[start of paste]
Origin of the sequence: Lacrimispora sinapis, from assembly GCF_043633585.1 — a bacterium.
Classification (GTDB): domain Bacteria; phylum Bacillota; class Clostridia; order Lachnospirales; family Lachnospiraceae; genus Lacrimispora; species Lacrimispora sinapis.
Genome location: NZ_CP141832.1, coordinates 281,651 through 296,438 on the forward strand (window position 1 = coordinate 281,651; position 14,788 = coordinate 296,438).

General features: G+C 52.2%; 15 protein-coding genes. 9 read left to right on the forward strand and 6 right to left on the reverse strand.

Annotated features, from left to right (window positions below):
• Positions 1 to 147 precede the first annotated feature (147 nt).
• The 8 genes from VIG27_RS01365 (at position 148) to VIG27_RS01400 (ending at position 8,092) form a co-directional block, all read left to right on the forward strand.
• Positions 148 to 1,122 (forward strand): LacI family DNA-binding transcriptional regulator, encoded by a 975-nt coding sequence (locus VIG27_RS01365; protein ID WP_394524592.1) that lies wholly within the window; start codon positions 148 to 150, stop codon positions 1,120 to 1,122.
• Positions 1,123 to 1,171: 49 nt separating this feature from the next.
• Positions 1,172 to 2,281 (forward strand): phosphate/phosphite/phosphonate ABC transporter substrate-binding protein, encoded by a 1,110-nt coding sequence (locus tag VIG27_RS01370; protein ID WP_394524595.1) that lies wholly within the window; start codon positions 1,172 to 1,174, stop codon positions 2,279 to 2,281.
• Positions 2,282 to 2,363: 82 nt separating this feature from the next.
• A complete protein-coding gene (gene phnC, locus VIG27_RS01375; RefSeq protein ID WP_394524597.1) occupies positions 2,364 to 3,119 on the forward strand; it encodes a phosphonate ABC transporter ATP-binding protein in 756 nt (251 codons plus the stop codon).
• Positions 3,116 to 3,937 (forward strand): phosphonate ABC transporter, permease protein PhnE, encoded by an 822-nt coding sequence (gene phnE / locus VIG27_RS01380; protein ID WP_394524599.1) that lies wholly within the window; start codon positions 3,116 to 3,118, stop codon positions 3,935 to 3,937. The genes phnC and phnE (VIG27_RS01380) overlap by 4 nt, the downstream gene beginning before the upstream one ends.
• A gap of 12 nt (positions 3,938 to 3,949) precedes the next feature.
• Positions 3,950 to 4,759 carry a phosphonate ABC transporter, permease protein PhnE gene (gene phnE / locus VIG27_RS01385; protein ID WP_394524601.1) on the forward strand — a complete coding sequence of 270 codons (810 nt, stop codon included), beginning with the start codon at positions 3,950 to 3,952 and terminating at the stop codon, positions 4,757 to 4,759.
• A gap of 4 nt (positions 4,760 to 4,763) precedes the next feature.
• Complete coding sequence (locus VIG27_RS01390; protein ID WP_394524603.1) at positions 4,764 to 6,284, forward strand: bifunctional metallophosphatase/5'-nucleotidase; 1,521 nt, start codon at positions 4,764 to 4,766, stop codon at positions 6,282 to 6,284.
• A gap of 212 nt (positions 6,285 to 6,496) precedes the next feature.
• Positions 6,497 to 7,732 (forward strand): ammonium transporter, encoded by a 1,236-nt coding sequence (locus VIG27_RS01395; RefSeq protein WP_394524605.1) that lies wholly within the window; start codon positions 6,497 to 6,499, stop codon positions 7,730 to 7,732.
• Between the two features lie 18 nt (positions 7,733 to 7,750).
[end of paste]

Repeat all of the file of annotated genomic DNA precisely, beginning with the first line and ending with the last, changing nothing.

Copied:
Origin of the sequence: Lacrimispora sinapis, from assembly GCF_043633585.1 — a bacterium.
Classification (GTDB): domain Bacteria; phylum Bacillota; class Clostridia; order Lachnospirales; family Lachnospiraceae; genus Lacrimispora; species Lacrimispora sinapis.
Genome location: NZ_CP141832.1, coordinates 281,651 through 296,438 on the forward strand (window position 1 = coordinate 281,651; position 14,788 = coordinate 296,438).

General features: G+C 52.2%; 15 protein-coding genes. 9 read left to right on the forward strand and 6 right to left on the reverse strand.

Annotated features, from left to right (window positions below):
• Positions 1 to 147 precede the first annotated feature (147 nt).
• The 8 genes from VIG27_RS01365 (at position 148) to VIG27_RS01400 (ending at position 8,092) form a co-directional block, all read left to right on the forward strand.
• Positions 148 to 1,122 (forward strand): LacI family DNA-binding transcriptional regulator, encoded by a 975-nt coding sequence (locus VIG27_RS01365; protein ID WP_394524592.1) that lies wholly within the window; start codon positions 148 to 150, stop codon positions 1,120 to 1,122.
• Positions 1,123 to 1,171: 49 nt separating this feature from the next.
• Positions 1,172 to 2,281 (forward strand): phosphate/phosphite/phosphonate ABC transporter substrate-binding protein, encoded by a 1,110-nt coding sequence (locus tag VIG27_RS01370; protein ID WP_394524595.1) that lies wholly within the window; start codon positions 1,172 to 1,174, stop codon positions 2,279 to 2,281.
• Positions 2,282 to 2,363: 82 nt separating this feature from the next.
• A complete protein-coding gene (gene phnC, locus VIG27_RS01375; RefSeq protein ID WP_394524597.1) occupies positions 2,364 to 3,119 on the forward strand; it encodes a phosphonate ABC transporter ATP-binding protein in 756 nt (251 codons plus the stop codon).
• Positions 3,116 to 3,937 (forward strand): phosphonate ABC transporter, permease protein PhnE, encoded by an 822-nt coding sequence (gene phnE / locus VIG27_RS01380; protein ID WP_394524599.1) that lies wholly within the window; start codon positions 3,116 to 3,118, stop codon positions 3,935 to 3,937. The genes phnC and phnE (VIG27_RS01380) overlap by 4 nt, the downstream gene beginning before the upstream one ends.
• A gap of 12 nt (positions 3,938 to 3,949) precedes the next feature.
• Positions 3,950 to 4,759 carry a phosphonate ABC transporter, permease protein PhnE gene (gene phnE / locus VIG27_RS01385; protein ID WP_394524601.1) on the forward strand — a complete coding sequence of 270 codons (810 nt, stop codon included), beginning with the start codon at positions 3,950 to 3,952 and terminating at the stop codon, positions 4,757 to 4,759.
• A gap of 4 nt (positions 4,760 to 4,763) precedes the next feature.
• Complete coding sequence (locus VIG27_RS01390; protein ID WP_394524603.1) at positions 4,764 to 6,284, forward strand: bifunctional metallophosphatase/5'-nucleotidase; 1,521 nt, start codon at positions 4,764 to 4,766, stop codon at positions 6,282 to 6,284.
• A gap of 212 nt (positions 6,285 to 6,496) precedes the next feature.
• Positions 6,497 to 7,732 (forward strand): ammonium transporter, encoded by a 1,236-nt coding sequence (locus VIG27_RS01395; RefSeq protein WP_394524605.1) that lies wholly within the window; start codon positions 6,497 to 6,499, stop codon positions 7,730 to 7,732.
• Between the two features lie 18 nt (positions 7,733 to 7,750).